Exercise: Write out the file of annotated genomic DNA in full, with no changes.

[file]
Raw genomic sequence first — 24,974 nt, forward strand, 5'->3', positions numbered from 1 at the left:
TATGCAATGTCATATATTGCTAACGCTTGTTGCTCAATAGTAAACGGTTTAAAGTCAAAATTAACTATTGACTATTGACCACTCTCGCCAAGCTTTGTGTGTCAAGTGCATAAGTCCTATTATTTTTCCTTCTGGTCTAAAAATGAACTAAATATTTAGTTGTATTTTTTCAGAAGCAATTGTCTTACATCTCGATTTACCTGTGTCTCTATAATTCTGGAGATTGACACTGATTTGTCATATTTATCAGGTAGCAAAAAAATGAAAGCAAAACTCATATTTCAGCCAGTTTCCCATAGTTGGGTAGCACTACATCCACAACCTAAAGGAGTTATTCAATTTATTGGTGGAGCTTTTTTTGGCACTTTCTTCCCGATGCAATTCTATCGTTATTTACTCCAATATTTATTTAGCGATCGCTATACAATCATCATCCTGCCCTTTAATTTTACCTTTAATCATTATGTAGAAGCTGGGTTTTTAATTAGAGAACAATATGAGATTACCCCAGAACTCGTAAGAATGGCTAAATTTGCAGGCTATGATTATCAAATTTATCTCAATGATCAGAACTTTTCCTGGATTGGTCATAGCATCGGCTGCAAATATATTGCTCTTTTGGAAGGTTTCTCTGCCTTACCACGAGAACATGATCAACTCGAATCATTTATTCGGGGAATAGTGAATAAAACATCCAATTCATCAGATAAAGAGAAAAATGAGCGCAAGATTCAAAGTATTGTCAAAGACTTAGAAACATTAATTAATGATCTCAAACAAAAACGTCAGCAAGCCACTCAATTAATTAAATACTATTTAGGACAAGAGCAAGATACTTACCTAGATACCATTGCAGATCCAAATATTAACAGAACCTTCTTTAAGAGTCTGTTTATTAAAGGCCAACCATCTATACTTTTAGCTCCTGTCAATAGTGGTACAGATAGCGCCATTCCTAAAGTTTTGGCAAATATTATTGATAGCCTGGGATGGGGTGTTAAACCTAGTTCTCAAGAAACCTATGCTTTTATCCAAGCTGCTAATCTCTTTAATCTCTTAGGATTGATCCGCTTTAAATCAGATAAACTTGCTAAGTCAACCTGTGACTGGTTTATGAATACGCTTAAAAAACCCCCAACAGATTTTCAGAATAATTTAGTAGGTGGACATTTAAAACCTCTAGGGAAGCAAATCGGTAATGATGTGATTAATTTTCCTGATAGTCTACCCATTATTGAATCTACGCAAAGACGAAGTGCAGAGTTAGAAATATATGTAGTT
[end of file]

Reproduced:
Raw genomic sequence first — 24,974 nt, forward strand, 5'->3', positions numbered from 1 at the left:
TATGCAATGTCATATATTGCTAACGCTTGTTGCTCAATAGTAAACGGTTTAAAGTCAAAATTAACTATTGACTATTGACCACTCTCGCCAAGCTTTGTGTGTCAAGTGCATAAGTCCTATTATTTTTCCTTCTGGTCTAAAAATGAACTAAATATTTAGTTGTATTTTTTCAGAAGCAATTGTCTTACATCTCGATTTACCTGTGTCTCTATAATTCTGGAGATTGACACTGATTTGTCATATTTATCAGGTAGCAAAAAAATGAAAGCAAAACTCATATTTCAGCCAGTTTCCCATAGTTGGGTAGCACTACATCCACAACCTAAAGGAGTTATTCAATTTATTGGTGGAGCTTTTTTTGGCACTTTCTTCCCGATGCAATTCTATCGTTATTTACTCCAATATTTATTTAGCGATCGCTATACAATCATCATCCTGCCCTTTAATTTTACCTTTAATCATTATGTAGAAGCTGGGTTTTTAATTAGAGAACAATATGAGATTACCCCAGAACTCGTAAGAATGGCTAAATTTGCAGGCTATGATTATCAAATTTATCTCAATGATCAGAACTTTTCCTGGATTGGTCATAGCATCGGCTGCAAATATATTGCTCTTTTGGAAGGTTTCTCTGCCTTACCACGAGAACATGATCAACTCGAATCATTTATTCGGGGAATAGTGAATAAAACATCCAATTCATCAGATAAAGAGAAAAATGAGCGCAAGATTCAAAGTATTGTCAAAGACTTAGAAACATTAATTAATGATCTCAAACAAAAACGTCAGCAAGCCACTCAATTAATTAAATACTATTTAGGACAAGAGCAAGATACTTACCTAGATACCATTGCAGATCCAAATATTAACAGAACCTTCTTTAAGAGTCTGTTTATTAAAGGCCAACCATCTATACTTTTAGCTCCTGTCAATAGTGGTACAGATAGCGCCATTCCTAAAGTTTTGGCAAATATTATTGATAGCCTGGGATGGGGTGTTAAACCTAGTTCTCAAGAAACCTATGCTTTTATCCAAGCTGCTAATCTCTTTAATCTCTTAGGATTGATCCGCTTTAAATCAGATAAACTTGCTAAGTCAACCTGTGACTGGTTTATGAATACGCTTAAAAAACCCCCAACAGATTTTCAGAATAATTTAGTAGGTGGACATTTAAAACCTCTAGGGAAGCAAATCGGTAATGATGTGATTAATTTTCCTGATAGTCTACCCATTATTGAATCTACGCAAAGACGAAGTGCAGAGTTAGAAATATATGTAGTT